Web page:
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Ayushman Bharat an Eyewash to Hide Govt’s Failure to Provide Effective Healthcare: Doctors at AIIMS

Ayushman Bharat is just a channel to transfer public money to private hands, the doctors claimed.

PTI

Updated:March 20, 2019, 8:52 PM IST
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Ayushman Bharat an Eyewash to Hide Govt’s Failure to Provide Effective Healthcare: Doctors at AIIMS
File photo of Prime Minister Narendra Modi at the launch of Ayushman Bharat Health Insurance Scheme.

New Delhi: Public health experts, including doctors from the AIIMS, on Wednesday questioned the potential of government's flagship healthcare scheme, Ayushman Bharat, claiming it was an "official channel" through which public money will go to the private sector.

Referring to implementation of such healthcare schemes in the past, sector experts pressed for an urgent need to strengthen publicly funded hospitals to offer universal health care, while speaking at a panel discussion on 'Ayushman Bharat: Fact and Fiction', organised by AIIMS Front for Social Consciousness in the campus of country's premiere medical institution here.

The Ayushman Bharat scheme was nothing but an old wine in a new bottle, said Dr Vikas Bajpai, professor at the Centre for Social Medicine and Community Health of Jawaharlal Nehru University.

He stressed on the need to analyse the "failures" of the various publicly-funded health insurance schemes, including the Rashtriya Swasthya Bima Yojana or RSBY, to ensure that "inadequacies" in their implementation were not repeated.

"Apart from lack of desire to commit the required financial resources, the scheme is oblivious and irrespective of the real causes of ill-health of the people, especially the poor," he said. "This was the creation of just another official channel through which public money will go to private set-ups," Dr Bajpai added.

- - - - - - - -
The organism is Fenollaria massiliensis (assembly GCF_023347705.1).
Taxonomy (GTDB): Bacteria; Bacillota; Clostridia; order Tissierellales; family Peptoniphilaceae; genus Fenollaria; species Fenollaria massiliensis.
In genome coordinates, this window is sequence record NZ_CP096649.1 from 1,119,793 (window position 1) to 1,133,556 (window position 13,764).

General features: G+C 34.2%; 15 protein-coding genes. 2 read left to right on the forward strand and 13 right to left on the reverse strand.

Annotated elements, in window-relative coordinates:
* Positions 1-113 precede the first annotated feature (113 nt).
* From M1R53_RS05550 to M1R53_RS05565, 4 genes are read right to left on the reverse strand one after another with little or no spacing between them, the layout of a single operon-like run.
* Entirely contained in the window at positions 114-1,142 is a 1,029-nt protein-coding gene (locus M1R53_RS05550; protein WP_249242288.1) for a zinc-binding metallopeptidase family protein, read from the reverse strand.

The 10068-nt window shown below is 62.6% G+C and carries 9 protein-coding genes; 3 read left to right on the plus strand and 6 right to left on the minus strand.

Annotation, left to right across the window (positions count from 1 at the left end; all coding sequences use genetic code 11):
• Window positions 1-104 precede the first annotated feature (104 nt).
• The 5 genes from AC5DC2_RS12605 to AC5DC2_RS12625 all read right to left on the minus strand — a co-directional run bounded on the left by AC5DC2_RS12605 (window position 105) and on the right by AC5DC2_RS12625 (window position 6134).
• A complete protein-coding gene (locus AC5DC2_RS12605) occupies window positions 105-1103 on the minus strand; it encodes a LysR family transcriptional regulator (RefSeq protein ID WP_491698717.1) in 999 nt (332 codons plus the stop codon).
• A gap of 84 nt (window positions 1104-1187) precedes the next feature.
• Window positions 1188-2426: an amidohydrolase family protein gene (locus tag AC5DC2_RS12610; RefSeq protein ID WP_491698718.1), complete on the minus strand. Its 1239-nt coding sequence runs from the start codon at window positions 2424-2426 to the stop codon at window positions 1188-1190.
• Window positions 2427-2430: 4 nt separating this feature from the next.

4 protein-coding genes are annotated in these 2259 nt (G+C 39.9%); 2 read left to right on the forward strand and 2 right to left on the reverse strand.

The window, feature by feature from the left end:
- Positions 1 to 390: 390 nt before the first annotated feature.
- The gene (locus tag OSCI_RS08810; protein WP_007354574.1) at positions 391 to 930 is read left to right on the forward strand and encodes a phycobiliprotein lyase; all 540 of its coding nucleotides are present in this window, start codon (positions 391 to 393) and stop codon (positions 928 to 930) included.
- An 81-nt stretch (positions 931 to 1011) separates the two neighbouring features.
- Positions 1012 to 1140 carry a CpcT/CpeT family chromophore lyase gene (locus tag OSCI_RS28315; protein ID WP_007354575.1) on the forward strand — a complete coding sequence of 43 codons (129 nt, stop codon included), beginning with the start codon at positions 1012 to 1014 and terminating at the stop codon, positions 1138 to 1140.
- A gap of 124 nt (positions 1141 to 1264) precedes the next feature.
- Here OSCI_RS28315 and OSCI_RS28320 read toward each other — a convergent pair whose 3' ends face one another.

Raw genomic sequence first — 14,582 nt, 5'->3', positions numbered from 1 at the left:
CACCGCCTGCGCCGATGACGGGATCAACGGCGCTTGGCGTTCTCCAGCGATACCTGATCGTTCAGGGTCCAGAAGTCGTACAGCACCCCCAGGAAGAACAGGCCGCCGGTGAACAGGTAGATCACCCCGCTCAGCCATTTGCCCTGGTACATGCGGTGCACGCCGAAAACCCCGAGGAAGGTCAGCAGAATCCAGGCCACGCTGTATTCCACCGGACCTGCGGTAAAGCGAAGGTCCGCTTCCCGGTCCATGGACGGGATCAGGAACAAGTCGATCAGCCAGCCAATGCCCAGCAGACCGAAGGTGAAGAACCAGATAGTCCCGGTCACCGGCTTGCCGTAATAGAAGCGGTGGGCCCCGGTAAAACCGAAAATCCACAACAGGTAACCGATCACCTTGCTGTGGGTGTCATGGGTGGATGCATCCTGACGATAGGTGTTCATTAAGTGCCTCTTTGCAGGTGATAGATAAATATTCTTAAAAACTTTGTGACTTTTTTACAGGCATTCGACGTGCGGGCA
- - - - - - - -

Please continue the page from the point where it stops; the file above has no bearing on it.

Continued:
Subrato Sinha, head of department of Biochemistry at AIIMS, said Ayushman Bharat does not provide out-patient department care support, which is a major component of health expenditures and is as expensive as the in-patient care.

"Also, the main thrust of any healthcare programme should always be on improving and strengthening the public health infrastructure as insurance is always less efficient than direct provision of health services by the government," he said.

Dr Pratap Sharan, professor in the department of Psychiatry at AIIMS, said the government is shifting its stance from providing services to purchasing services mostly from the private sector and "it is an abdication of its basic responsibility."

Dr Shah Alam Khan, professor in the department of Orthopaedics at AIIMS, referring to a recent report released by the WHO, which showed that the out-of-pocket expenditure on health in two countries -- India and Pakistan -- was the maximum, said, "This means people were spending more money in these two nations, which almost went to war after the Pulwama attack. This shows that both the countries do not care about what is happening to the health of their people."

He pointed out the hurdles people face to avail the benefits once they enrol into the scheme and stressed on the need for identification of those hindrances.

"The crux of the problem is in the very first Budget presented by the current government in May 2014, they slashed the budget for health by 20 per cent. The only way you can help the poor and the needy is by increasing by spending on healthcare in public hospitals and that is not happening," Dr Khan said.

Former chief of AIIMS Resident Doctors' Association, Harjit Bhatti, said budget allocations "do not reflect the government's good intentions" because Rs 6,400 crore for 10 crore families comes down to Rs 640 per family and Rs 128 per person, which was "too low" to expect good treatment from hospitals.

"The Ayushman Bharat is an eyewash to hide the incompetence of the government which is not able to provide required healthcare infrastructure effectively," he said.

Imrana Qadeer, faculty at Council for Social Development, said in western countries, where national insurance was successful in providing basic health services, its universality and strong regulatory mechanisms of the state that controlled the private sector were critical.

"Neglect of basic healthcare infrastructures under the National Rural Health Mission by drastically curtailing investments, increases the load on secondary and tertiary care institutions and rationalises partnerships with private sector, which are waiting to enhance its profits through schemes like RSBY and PMJAY," she said.

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